Damian Lillard

USA Today

Damian Freaking Lillard

50 burger. Game winner. Mic drop. Walk off.

April 24, 2019 - 10:01 am

How was that for a night of sports? What an unbelievable Tuesday. . Philly eliminates Brooklyn. The Golden Knights and Sharks do what they did. That was an unbelievable game. Vegas goes into the third period with a 3-0 lead in Game 7 on the road and then watches San Jose score four straight to take the lead. And then Vegas scores with less than a minute to go in regulation to tie it?!? Are you kidding me?

For a while last night, that was going to lead the show. That’s how good that game was. It was going to take the first spot of the show away from Philly stomping Brooklyn and Oklahoma City winning in Portland to keep their season alive.

Because despite Damian Lillard going for 34 in the first half, the Thunder had the lead in the second half and looked like they were going to take the series back to OKC.

And then came this tweet from the Blazers twitter account:


Nurk is here. In all caps. He was watching at home and said after that he left his house to come to the arena with three minutes left in the third quarter: “I knew it was gonna make a difference.”

And if you think I’m taking my time on this, you’re damn right I am. Because you’ve probably already seen what happened. And if you haven’t, that’s on you. But what happened is even more impressive when you know the build up to it.

Because sure enough, Nurk rolled in and Portland went on a run. But before we get into that run, how about a moment for Nurk’s fashion? He came to Game 5 at the last moment wearing a shirt that read: Got Bricks? Next Question.

Incredible. Rocking a t-shirt clowning Russell Westbrook. The crowd responded to his arrival. His teammates responded to his arrival. After being down 15 with less than 8 minutes to go and 8 with less than four minutes left, the Blazers battled back.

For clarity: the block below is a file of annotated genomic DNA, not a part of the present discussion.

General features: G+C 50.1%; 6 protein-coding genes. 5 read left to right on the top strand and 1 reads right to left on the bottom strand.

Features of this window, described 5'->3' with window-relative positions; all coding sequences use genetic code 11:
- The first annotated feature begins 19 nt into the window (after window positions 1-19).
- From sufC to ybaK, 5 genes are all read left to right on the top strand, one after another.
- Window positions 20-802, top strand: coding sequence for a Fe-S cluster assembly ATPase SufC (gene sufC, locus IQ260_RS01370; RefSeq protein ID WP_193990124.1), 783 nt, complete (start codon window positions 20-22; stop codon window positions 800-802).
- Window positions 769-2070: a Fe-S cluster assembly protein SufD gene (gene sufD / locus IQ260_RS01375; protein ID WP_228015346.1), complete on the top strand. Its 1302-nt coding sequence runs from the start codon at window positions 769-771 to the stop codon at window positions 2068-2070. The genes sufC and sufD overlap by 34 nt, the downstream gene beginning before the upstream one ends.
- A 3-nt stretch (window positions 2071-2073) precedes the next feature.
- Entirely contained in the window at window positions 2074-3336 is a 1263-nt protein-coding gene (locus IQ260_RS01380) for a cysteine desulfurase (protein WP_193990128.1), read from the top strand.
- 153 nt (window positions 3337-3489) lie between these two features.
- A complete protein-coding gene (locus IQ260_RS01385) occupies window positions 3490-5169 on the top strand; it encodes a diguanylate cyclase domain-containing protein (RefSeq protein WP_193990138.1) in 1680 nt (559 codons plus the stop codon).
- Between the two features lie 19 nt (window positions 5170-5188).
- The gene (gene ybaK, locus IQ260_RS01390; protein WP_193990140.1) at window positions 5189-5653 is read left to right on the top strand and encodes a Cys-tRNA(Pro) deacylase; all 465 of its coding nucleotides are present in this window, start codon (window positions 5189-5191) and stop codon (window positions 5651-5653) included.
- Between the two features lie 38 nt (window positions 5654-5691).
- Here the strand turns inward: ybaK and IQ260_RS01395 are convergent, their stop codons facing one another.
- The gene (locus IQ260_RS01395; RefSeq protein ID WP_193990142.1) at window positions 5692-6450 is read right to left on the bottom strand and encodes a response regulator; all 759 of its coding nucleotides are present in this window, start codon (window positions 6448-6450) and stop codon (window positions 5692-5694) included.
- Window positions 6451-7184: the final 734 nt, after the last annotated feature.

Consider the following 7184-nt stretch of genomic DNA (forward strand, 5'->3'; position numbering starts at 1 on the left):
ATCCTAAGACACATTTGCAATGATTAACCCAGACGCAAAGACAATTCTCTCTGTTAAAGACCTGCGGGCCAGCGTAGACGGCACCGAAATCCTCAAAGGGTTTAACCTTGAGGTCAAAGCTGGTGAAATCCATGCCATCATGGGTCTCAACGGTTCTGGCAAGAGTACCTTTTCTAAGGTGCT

Lillard tied it 115.

Russell Westbrook went down and missed a drive of his own, and then came this. Damian Lamonte Ollie Lillard Senior with the ball. Time is running down. He has Paul George, one of the best defenders in the league, on him. So what do you do? Do you try to drive past him and draw contact? Get into the paint and try to get it off the backboard.

Nope. You dribble. You stay roughly a mile from the basket and at the last second, let it fly.

When he let that go, my reaction was: what the hell was that?

And when it went down, my reaction was: WHAT THE HELL WAS THAT?!?

I’ll tell you what the hell that was – one of the most ridiculous game-winners you will ever see. In any sport. Ever.

50 burger. Game winner. Mic drop. Walk off. Don’t even change expression. Have yourself a night, Dame! 

And the best part of that shot…thee shot that they’ll be talking about for decades to come in the PDX, the best part of that shot… may not have even been the shot itself. 

Because as cold-blooded as the shot was, the shot wasn’t the best part. The best part was: the reaction. And The Wave.

My man ran a stake through the heart of Russ, PG, the Munster kid and all of OKC proper….pulled it out of their chest, let them bleed out…and THEN waved goodbye. 

He just buried a shot from about a thousand feet away to end the series, to get to 50, and he WAVED at the Thunder as they lay their dying.

That was a superstar series from Dame, but that was a legendary moment. That wave was iconic. MJ used to have the greatest game-winner reaction ever with that leaping air punch over poor Craig Ehlo, but this tops that. Because this was cold as hell.

He had professional journalists cursing on twitter in awe. He had LeBron James tweeting a watch emoji.

I’ve said it before and I will say it again: Dame Time is all the damn time.

And if the wave wasn’t iconic enough, how about him looking up at the camera when he’s being mobbed by his teammates and he has an absolutely blank look on his face?

He is an absolute killer. A stone cold assassin. He makes Jay Wright and Tony Bennett look like complete spazzes in pressure situations. The shot. The wave. The stare.

And did you catch him in his postgame interview on the court? The guy sounded like he was talking about a Wednesday night game in January, not a close out game in a deeply personal series, where he hit 50 from 50 to end it.

And then, when he had some time for it to all sink in, he was still very matter of fact about it. That shot? That was nothing at all. The thing he prepared for and expected:  

"Pound dribble. Side step. Raise up."

Let me change that: pound dribble. Side step. Raise up. Reach into their collective chest, rip their heart out, show it to them, eat it….and then wave.

Oh, and about that wave:

That was a statement too. His whole series was a statement. If you haven’t been paying attention, that’s on you. Because a superstar wasn’t born in this series. A superstar was born in practice gyms when he was working on that shot with Phil Beckner. You just noticed him now. And if you just noticed him now, you’re too late.

A legendary shot, a legendary wave, and a legendary reaction... I’ll say it again so you can hear me: Dame Time is All The Damn Time